After much swooning (on the part of the sister) and incredulous sputtering (on the part of the brother) a plan was hatched at the wily Percival’s instigation.

The monkey was happy enough now to pretend that his chatter was all due to Hugo’s manipulation.  The story would be given out that the young man’s incredibly realistic and heretofore undiscovered ‘talent for ventriloquism’ was something he’d never revealed before simply because he had not thought it necessary.

With the cunning of his species, Percival knew that their intended audience would want to believe him to be speaking but choose to think that it was all due to Hugo even as their eyes and ears told them otherwise – humans, he’d found, were always ready to deceive themselves. No one would suspect a monkey might be truly capable of speech. In fact, if questioned, Percival himself would have shrugged his little shoulders and pretended that no one else in his large jungle family had ever spoken a word - the truth being quite the opposite.

Six Months Later:

Word about the monkey’s propensity for charming conversation while sitting prettily at a tea table (he had his own petite china tea set) in a red fez, bow-tie, paisley waistcoat, little tweed jacket and corduroy plus fours, soon got around and before too long, even the Queen herself had requested a special Percival performance. The brother and sister’s success was thus assured. The benefits of a reigning monarch’s approbation were incalculable – the Queen was actually heard to titter. “We are amused.”

The architecturally gothic horror of a house was saved from the indignity of being sold at auction. Hugo and Harry paid their bills, renovated the greenhouse, brought in comfortable furniture, had the walls replastered, papered and/or freshly painted and settled in, for the first time in years, to enjoy their lives. There had even been enough left over for Hugo to purchase the rare plants he coveted.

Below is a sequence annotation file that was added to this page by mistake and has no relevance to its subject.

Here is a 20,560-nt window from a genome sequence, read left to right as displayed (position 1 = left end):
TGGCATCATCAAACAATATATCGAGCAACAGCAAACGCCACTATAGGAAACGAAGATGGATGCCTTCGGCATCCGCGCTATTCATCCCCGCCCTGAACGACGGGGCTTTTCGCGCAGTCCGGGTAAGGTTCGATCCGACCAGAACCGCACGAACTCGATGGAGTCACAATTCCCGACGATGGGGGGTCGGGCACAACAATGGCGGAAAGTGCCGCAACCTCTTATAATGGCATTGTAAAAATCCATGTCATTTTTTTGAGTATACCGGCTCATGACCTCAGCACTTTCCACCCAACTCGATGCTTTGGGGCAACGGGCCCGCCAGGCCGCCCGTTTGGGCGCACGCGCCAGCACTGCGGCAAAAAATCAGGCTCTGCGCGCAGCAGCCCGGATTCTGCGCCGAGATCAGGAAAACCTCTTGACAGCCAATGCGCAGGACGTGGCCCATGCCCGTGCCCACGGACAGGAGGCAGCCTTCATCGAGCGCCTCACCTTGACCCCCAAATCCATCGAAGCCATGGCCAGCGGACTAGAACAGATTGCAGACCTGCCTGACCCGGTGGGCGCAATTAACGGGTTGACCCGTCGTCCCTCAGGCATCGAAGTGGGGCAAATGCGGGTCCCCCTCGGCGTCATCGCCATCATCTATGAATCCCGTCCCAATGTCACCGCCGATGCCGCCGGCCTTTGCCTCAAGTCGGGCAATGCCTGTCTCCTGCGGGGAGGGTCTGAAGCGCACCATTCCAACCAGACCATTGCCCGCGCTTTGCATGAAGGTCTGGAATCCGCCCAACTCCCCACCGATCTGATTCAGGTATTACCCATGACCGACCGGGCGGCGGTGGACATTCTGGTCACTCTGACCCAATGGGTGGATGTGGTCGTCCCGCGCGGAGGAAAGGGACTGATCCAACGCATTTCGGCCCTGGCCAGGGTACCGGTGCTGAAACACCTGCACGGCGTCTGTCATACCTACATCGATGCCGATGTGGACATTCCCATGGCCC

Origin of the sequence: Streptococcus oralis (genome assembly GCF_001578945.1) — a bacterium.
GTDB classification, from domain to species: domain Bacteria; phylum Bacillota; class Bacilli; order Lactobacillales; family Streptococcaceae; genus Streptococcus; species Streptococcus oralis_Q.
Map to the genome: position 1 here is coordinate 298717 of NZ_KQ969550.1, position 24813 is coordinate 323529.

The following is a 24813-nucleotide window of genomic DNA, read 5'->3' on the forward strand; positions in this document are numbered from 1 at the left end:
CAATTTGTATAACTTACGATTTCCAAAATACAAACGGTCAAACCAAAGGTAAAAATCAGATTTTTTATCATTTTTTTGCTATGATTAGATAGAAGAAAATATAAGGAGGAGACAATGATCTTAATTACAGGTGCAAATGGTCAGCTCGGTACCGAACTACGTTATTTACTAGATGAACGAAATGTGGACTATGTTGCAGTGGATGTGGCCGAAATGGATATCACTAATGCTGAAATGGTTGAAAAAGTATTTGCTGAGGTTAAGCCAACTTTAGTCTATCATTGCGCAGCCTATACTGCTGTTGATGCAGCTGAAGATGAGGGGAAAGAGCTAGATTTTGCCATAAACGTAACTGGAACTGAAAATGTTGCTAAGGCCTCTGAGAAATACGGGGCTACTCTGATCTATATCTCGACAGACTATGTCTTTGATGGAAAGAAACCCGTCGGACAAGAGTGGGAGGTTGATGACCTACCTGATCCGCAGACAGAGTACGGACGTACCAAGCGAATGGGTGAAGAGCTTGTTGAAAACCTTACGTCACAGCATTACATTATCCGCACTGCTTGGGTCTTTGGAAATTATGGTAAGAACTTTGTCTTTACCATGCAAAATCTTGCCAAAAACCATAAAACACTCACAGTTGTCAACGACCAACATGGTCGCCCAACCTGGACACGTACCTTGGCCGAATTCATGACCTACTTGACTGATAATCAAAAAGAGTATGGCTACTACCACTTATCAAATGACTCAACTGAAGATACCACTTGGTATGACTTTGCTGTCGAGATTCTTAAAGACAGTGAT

The plot thickens:

Matters would take an unexpected turn when a year into their ruse and the public having showed no inclination of tiring (children throughout Britain were now often spotted carrying Percival monkey dolls and sales of Percival monkey clothes had never been better), the crafty simian attracted the attention of Martin Cavendish, a reporter who, in the guise of a gentleman (unfortunately in trade, but one can’t have everything) began courting the naive Harriet, attempting to insinuate himself into the lives of the brother and sister.

Harry had, in her first giddy days of imagining her spinster status coming to an end, talked freely (perhaps too freely when prodded by a glass or three of champagne) about Percival LaFarge and what the dear monkey meant to her and her brother.

One evening when a tear in the hem of her gown necessitated Harry’s leaving the room for a few moments and Hugo had just excused himself to fetch a bottle of brandy  - brother and sister being understandably reluctant to hire much staff – Cavendish used the time to investigate the large salon (in which the family received company) for any interesting papers, notes or journals. Surely there must be something, some proof. He had, as yet, been unable to search Hugo's study. 

At the precise moment when he was looking behind a large Henri Matisse portrait of Percival LaFarge, feeling for hidden crevices, the hall door opened and Percival sauntered in holding, with as much disdain as it was possible for a monkey to express, an egg yolk yellow waistcoat, “Harry if you expect me to actually be seen in public in this execrable - !” But he got no further, caught off guard, the monkey took one look at the startled Cavendish and let out an intense oath (learned in his sea-faring days). 

A white faced Cavendish, in his turn, found himself leaning against a wall for support all the while pointing a finger and gasping, “I knew it, I knew it!”

What happened next, happened so quickly that by the time Hugo and Bianca returned, running and out of breath, alerted by the commotion and scream, it was all over.

“What is the meaning of this!?” said Hugo attempting calm, glancing up at Percival who, wearing nothing but pale blue plus fours, was at the moment hanging from the chandelier by one long arm and an even longer tail. The monkey squealed in agitation and did his own pointing - at a large sack which had been flung on the floor.

“That bloody creature bit me!” shouted Cavendish forgetting there was a lady in the room. “He bit me. Look!” He held out a hand and showed them a jagged scratch on his thumb.

“I’m so sorry, Martin. I can’t imagine why Percival – “ she stopped, her look of initial concern turning to suspicion. “Where did this come from?” she asked, picking up the burlap sack.

Percival’s screeching rose to a crescendo and Hugo suddenly realized what the monkey was trying to tell him. “Okay, Percy, I've got it," he said. The monkey instantly quieted down though an unintelligible muttering could still be heard roiling about in his throat.